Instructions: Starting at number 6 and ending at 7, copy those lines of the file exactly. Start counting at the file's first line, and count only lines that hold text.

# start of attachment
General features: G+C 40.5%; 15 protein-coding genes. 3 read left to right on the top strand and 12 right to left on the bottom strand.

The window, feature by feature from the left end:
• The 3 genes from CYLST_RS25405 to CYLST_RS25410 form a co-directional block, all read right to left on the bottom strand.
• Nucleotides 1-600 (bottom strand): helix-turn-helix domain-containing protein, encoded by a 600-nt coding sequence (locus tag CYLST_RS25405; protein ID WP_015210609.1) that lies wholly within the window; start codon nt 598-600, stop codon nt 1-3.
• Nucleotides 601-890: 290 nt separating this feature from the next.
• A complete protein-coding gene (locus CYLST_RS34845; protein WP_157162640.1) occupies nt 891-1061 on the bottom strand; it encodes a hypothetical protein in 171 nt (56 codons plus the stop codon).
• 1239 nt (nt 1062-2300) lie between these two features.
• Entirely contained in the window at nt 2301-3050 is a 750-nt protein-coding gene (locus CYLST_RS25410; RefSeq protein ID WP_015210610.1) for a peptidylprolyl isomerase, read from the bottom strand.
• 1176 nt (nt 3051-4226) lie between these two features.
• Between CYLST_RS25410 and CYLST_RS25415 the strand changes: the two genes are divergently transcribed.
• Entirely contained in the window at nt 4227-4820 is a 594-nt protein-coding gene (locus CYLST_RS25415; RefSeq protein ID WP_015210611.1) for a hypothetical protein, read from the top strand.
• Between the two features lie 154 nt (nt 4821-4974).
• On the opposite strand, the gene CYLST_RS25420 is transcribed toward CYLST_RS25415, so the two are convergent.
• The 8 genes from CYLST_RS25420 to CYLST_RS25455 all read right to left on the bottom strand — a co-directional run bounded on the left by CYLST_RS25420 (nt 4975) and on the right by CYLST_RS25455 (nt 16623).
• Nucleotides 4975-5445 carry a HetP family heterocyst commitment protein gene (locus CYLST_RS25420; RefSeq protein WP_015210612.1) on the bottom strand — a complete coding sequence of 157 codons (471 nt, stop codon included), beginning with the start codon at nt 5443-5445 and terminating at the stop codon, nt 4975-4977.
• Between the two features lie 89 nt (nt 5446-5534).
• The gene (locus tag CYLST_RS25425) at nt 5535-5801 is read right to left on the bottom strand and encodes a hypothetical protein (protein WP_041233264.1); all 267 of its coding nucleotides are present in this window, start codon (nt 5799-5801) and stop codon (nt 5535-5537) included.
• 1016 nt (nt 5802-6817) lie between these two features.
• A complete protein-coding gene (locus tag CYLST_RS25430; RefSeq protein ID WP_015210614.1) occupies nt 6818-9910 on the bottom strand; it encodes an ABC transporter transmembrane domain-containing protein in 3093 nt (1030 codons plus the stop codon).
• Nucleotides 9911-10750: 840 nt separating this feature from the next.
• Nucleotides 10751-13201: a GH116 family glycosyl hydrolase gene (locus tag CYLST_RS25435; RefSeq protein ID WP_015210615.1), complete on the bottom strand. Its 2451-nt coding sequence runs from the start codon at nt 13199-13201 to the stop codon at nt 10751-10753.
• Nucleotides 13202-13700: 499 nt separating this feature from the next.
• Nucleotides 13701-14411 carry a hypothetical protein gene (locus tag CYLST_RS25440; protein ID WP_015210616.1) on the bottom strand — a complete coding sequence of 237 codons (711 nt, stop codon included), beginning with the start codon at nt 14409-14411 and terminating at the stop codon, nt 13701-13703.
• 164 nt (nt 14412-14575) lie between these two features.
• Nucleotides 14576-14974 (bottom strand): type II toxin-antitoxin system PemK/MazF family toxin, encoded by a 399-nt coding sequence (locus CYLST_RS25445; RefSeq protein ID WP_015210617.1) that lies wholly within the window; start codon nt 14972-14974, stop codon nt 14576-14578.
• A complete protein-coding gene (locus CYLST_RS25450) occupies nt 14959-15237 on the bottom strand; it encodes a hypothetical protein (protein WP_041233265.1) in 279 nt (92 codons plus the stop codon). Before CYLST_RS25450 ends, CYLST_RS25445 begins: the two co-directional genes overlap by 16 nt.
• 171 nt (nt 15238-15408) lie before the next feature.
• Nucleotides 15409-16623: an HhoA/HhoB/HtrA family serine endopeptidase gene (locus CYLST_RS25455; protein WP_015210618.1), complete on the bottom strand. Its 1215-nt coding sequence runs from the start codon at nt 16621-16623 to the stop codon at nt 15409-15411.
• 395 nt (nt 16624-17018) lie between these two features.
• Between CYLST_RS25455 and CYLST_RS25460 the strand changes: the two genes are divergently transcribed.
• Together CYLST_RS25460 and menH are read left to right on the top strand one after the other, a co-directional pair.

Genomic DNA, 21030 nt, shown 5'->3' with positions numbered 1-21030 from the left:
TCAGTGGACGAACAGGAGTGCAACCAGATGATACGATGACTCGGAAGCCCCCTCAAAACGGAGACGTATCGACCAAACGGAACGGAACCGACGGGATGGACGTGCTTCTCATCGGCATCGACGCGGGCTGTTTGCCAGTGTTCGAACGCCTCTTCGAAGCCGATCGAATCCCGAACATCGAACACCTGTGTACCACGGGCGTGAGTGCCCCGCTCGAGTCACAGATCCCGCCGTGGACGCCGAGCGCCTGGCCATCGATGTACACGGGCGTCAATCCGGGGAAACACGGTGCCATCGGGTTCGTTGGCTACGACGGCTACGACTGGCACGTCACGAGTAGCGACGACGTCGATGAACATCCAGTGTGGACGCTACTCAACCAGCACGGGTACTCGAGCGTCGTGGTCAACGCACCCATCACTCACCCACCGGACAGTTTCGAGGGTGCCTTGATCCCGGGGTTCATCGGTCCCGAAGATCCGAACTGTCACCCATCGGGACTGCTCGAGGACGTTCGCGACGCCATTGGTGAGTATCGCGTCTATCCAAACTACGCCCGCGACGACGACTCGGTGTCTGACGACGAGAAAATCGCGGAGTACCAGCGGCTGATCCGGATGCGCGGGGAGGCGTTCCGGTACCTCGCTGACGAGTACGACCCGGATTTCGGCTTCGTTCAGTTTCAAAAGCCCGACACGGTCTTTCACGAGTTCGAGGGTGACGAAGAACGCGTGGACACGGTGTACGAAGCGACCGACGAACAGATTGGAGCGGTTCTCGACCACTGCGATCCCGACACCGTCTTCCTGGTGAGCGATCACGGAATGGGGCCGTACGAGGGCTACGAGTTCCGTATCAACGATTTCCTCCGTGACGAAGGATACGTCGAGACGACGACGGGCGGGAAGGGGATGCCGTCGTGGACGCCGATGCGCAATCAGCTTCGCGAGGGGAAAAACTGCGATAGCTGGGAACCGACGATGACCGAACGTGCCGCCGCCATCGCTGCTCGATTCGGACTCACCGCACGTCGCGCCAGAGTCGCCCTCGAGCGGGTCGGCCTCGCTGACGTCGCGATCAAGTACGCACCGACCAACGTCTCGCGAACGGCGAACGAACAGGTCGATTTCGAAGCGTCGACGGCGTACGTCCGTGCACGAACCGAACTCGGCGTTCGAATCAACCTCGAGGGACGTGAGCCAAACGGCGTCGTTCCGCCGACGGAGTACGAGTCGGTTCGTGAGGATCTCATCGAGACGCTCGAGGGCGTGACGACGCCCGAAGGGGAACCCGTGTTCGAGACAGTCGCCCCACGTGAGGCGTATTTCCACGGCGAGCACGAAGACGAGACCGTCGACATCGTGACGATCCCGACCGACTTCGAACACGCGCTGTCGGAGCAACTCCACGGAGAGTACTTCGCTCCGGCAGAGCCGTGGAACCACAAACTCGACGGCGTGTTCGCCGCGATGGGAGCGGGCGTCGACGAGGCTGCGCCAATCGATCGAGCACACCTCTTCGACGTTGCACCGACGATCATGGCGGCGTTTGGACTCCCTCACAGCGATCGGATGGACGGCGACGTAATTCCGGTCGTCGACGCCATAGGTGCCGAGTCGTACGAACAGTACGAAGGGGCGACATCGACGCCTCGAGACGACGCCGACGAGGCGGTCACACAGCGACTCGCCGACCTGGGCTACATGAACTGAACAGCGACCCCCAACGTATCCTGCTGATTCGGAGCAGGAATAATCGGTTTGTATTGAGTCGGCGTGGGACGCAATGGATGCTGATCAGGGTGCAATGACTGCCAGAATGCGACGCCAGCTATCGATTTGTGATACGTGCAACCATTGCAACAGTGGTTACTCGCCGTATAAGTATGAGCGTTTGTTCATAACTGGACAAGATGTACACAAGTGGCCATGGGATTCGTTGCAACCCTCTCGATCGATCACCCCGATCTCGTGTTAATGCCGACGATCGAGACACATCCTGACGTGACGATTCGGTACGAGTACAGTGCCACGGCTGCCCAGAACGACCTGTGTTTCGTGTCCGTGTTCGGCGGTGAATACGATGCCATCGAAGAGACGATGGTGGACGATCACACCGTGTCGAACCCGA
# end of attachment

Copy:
• A complete protein-coding gene (locus CYLST_RS34845; protein WP_157162640.1) occupies nt 891-1061 on the bottom strand; it encodes a hypothetical protein in 171 nt (56 codons plus the stop codon).
• 1239 nt (nt 1062-2300) lie between these two features.